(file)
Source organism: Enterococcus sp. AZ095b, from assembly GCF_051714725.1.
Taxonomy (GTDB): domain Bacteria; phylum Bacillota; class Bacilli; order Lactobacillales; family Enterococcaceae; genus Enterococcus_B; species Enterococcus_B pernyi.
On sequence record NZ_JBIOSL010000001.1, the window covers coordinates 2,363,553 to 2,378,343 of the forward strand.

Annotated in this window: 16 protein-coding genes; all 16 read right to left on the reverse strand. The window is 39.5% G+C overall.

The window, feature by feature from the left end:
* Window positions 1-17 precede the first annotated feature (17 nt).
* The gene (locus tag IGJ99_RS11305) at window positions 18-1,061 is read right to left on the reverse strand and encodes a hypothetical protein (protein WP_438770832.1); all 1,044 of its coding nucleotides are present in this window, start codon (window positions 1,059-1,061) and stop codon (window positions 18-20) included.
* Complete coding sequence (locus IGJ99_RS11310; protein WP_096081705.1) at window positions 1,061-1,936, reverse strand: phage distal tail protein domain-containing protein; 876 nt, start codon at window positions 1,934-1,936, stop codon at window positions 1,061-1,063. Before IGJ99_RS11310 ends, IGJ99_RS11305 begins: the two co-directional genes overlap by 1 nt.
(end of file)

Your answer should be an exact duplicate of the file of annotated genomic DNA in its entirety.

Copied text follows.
Source organism: Enterococcus sp. AZ095b, from assembly GCF_051714725.1.
Taxonomy (GTDB): domain Bacteria; phylum Bacillota; class Bacilli; order Lactobacillales; family Enterococcaceae; genus Enterococcus_B; species Enterococcus_B pernyi.
On sequence record NZ_JBIOSL010000001.1, the window covers coordinates 2,363,553 to 2,378,343 of the forward strand.

Annotated in this window: 16 protein-coding genes; all 16 read right to left on the reverse strand. The window is 39.5% G+C overall.

The window, feature by feature from the left end:
* Window positions 1-17 precede the first annotated feature (17 nt).
* The gene (locus tag IGJ99_RS11305) at window positions 18-1,061 is read right to left on the reverse strand and encodes a hypothetical protein (protein WP_438770832.1); all 1,044 of its coding nucleotides are present in this window, start codon (window positions 1,059-1,061) and stop codon (window positions 18-20) included.
* Complete coding sequence (locus IGJ99_RS11310; protein WP_096081705.1) at window positions 1,061-1,936, reverse strand: phage distal tail protein domain-containing protein; 876 nt, start codon at window positions 1,934-1,936, stop codon at window positions 1,061-1,063. Before IGJ99_RS11310 ends, IGJ99_RS11305 begins: the two co-directional genes overlap by 1 nt.